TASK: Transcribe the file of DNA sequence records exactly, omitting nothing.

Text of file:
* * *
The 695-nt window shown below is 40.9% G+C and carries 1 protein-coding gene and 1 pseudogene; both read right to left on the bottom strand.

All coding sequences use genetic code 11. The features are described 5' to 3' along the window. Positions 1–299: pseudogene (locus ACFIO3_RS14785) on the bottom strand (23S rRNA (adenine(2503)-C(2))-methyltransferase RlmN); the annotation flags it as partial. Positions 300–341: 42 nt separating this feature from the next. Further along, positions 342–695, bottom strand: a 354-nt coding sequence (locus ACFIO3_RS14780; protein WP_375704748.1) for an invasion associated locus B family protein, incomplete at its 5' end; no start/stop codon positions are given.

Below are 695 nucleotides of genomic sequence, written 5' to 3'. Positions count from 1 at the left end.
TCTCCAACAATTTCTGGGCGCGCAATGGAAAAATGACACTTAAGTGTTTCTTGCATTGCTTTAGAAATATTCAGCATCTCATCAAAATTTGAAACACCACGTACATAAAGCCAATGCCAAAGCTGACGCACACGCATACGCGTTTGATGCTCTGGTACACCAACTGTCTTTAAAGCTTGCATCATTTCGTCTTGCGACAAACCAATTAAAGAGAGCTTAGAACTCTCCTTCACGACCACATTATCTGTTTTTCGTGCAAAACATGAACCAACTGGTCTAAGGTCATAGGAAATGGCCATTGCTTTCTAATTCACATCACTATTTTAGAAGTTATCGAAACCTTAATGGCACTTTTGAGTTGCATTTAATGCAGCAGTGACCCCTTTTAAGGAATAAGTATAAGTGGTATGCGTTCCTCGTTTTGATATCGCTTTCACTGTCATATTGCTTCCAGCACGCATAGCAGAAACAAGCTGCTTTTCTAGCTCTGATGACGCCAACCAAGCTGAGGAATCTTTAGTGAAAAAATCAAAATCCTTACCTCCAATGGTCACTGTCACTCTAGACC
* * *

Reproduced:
The 695-nt window shown below is 40.9% G+C and carries 1 protein-coding gene and 1 pseudogene; both read right to left on the bottom strand.

All coding sequences use genetic code 11. The features are described 5' to 3' along the window. Positions 1–299: pseudogene (locus ACFIO3_RS14785) on the bottom strand (23S rRNA (adenine(2503)-C(2))-methyltransferase RlmN); the annotation flags it as partial. Positions 300–341: 42 nt separating this feature from the next. Further along, positions 342–695, bottom strand: a 354-nt coding sequence (locus ACFIO3_RS14780; protein WP_375704748.1) for an invasion associated locus B family protein, incomplete at its 5' end; no start/stop codon positions are given.

Below are 695 nucleotides of genomic sequence, written 5' to 3'. Positions count from 1 at the left end.
TCTCCAACAATTTCTGGGCGCGCAATGGAAAAATGACACTTAAGTGTTTCTTGCATTGCTTTAGAAATATTCAGCATCTCATCAAAATTTGAAACACCACGTACATAAAGCCAATGCCAAAGCTGACGCACACGCATACGCGTTTGATGCTCTGGTACACCAACTGTCTTTAAAGCTTGCATCATTTCGTCTTGCGACAAACCAATTAAAGAGAGCTTAGAACTCTCCTTCACGACCACATTATCTGTTTTTCGTGCAAAACATGAACCAACTGGTCTAAGGTCATAGGAAATGGCCATTGCTTTCTAATTCACATCACTATTTTAGAAGTTATCGAAACCTTAATGGCACTTTTGAGTTGCATTTAATGCAGCAGTGACCCCTTTTAAGGAATAAGTATAAGTGGTATGCGTTCCTCGTTTTGATATCGCTTTCACTGTCATATTGCTTCCAGCACGCATAGCAGAAACAAGCTGCTTTTCTAGCTCTGATGACGCCAACCAAGCTGAGGAATCTTTAGTGAAAAAATCAAAATCCTTACCTCCAATGGTCACTGTCACTCTAGACC